Tax Cuts and Jobs Act – S Corporation of Partnership
Business owners may have questions about which flow-through entity might be right for them after the Tax Cuts and Jobs Act.
Internal revenue Code (IRC) Section 199A provides a deduction for individuals and trusts on combined qualified business income (QBI). This provision is effective December 31, 2017, through December 31, 2025, and it applies to sole proprietorships, disregarded entities, partnerships (LLCs taxed as partnerships), and S Corporations.
QBI is ordinary income less ordinary deductions (with exceptions), and does not apply to wages, long-term and short-term capitals gains/losses, dividend income, interest income, or guaranteed payments.
The deduction is 20% of QBI, unless household income exceeds the $315,000 to $415,000 phase out range for married filing jointly (different phaseout limits apply to other tax filers). If QBI does exceed phase out, the deduction is limited to the greater of 50% of W-2 wages or 25% of W-2 wages plus 2.5% of property’s unadjusted basis.
However, if you are a qualified services business, owners cannot take any deduction after “phase out.” Disfavored businesses include services in the fields of health, law, accounting, performing arts, consulting, athletics, financial and brokerage services, in addition to others.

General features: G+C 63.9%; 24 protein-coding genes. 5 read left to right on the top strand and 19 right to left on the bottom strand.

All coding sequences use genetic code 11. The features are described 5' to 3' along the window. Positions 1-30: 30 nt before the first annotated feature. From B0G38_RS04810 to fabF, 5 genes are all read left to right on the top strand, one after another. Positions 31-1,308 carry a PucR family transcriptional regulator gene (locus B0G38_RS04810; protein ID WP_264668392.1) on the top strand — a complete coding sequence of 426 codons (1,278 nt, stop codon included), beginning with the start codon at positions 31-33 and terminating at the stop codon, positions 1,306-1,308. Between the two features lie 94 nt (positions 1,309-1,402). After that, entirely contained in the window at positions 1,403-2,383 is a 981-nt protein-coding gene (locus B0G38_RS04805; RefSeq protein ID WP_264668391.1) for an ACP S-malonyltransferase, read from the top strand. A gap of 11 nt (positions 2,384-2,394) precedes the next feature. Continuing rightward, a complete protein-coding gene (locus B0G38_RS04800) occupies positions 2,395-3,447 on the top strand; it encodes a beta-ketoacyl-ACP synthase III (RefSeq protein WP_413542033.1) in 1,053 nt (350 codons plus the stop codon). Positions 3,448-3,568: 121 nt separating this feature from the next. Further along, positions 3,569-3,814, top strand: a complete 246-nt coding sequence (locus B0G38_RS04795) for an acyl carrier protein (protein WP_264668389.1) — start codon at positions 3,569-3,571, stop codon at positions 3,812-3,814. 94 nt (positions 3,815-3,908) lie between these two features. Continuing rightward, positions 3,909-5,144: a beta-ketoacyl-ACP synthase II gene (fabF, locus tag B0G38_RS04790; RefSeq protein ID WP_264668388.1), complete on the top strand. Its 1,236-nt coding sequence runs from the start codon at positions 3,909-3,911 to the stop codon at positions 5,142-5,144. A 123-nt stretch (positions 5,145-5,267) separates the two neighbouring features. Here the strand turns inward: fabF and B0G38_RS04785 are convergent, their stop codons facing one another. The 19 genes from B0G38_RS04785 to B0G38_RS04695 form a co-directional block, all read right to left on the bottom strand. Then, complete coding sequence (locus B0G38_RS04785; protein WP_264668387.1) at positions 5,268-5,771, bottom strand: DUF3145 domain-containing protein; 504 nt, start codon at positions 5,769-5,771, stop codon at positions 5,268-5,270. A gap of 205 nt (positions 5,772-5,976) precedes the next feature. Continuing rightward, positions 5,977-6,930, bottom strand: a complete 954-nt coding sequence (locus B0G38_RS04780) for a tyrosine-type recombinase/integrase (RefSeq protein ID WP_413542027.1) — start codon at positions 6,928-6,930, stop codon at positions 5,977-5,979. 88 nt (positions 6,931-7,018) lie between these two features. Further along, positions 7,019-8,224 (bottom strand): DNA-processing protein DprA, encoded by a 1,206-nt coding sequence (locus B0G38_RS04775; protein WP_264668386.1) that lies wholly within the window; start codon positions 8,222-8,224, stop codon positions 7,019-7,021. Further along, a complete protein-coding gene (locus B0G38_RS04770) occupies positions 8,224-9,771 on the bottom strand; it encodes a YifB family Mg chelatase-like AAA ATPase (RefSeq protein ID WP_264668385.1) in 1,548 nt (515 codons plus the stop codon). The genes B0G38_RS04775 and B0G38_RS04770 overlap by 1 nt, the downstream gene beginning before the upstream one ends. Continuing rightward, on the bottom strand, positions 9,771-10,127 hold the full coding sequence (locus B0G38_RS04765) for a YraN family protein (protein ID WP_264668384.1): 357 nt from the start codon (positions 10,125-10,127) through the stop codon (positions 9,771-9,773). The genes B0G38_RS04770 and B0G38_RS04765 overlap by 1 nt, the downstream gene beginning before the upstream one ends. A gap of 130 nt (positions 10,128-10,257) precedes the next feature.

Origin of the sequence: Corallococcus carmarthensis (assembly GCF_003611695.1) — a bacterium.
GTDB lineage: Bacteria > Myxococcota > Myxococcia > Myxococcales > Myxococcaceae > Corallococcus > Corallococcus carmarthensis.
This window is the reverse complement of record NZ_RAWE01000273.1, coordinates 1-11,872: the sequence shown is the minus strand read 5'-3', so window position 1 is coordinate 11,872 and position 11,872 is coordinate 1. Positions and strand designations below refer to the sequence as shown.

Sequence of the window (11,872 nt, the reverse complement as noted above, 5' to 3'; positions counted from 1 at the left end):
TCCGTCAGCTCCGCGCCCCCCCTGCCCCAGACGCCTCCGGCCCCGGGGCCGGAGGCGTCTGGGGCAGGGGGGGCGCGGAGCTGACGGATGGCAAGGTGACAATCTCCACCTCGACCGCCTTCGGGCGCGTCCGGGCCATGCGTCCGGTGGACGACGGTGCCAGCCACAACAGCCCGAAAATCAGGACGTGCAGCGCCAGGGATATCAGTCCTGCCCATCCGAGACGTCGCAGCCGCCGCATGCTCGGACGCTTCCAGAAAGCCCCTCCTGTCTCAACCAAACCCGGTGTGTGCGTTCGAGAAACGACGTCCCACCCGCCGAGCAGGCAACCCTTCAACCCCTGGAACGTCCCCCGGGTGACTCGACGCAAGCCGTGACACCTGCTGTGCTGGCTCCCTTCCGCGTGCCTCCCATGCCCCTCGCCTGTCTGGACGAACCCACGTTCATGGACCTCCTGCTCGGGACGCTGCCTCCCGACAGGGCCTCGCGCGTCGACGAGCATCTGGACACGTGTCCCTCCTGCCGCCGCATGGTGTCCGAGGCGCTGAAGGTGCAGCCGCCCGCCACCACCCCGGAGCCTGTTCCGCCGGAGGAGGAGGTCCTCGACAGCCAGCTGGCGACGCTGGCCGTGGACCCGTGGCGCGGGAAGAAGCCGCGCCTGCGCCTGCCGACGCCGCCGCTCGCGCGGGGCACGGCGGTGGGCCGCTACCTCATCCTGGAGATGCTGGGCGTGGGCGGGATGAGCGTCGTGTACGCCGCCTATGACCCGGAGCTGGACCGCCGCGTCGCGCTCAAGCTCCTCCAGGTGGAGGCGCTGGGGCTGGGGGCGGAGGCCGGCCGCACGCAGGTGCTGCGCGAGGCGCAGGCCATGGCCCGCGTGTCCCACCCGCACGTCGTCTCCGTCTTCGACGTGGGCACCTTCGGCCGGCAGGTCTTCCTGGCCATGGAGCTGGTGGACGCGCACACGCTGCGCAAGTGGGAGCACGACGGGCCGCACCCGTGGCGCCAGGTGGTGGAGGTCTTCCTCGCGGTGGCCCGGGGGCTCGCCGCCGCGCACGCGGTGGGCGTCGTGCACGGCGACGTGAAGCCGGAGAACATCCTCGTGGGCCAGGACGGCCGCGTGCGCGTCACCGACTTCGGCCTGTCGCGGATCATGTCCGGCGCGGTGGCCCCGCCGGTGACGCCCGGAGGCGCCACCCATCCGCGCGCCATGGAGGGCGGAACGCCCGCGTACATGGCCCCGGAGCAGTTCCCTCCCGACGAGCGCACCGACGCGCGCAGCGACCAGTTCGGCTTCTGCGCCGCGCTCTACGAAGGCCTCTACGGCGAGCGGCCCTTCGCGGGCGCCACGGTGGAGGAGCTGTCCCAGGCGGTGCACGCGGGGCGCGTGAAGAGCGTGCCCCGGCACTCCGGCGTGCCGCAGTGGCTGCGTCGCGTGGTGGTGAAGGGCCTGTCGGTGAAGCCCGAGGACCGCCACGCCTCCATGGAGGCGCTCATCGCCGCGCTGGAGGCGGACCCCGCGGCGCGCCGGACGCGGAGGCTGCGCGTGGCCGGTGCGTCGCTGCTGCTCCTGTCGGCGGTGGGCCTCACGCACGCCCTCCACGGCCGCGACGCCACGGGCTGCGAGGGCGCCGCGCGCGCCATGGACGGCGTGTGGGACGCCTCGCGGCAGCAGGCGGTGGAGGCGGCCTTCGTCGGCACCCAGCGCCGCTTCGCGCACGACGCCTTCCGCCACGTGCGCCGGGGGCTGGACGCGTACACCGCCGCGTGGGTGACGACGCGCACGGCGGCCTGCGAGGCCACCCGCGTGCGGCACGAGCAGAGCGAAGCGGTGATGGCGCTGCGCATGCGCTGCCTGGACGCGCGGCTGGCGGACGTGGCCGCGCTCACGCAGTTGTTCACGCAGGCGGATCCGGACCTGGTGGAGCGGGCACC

In addition, when considering whether to be a partnership or an S corporation, business owners should consider the unemployment tax liabilities they will face if they are a partnership versus the amount they will need to pay themselves as a “reasonable salary” if they are an S corporation.
If you have questions about which business entity might be right for you, you should reach out to a tax lawyer who can assist you with your questions and concerns.
Mendes Weed, LLP is here to help you if you have any questions. (925) 390-3222.
The tips and materials provided on this page are for informational purposes only, offered as public service. No information on this website should be considered legal advice or used as a substitute for legal advice. For legal advice, you should contact an attorney directly.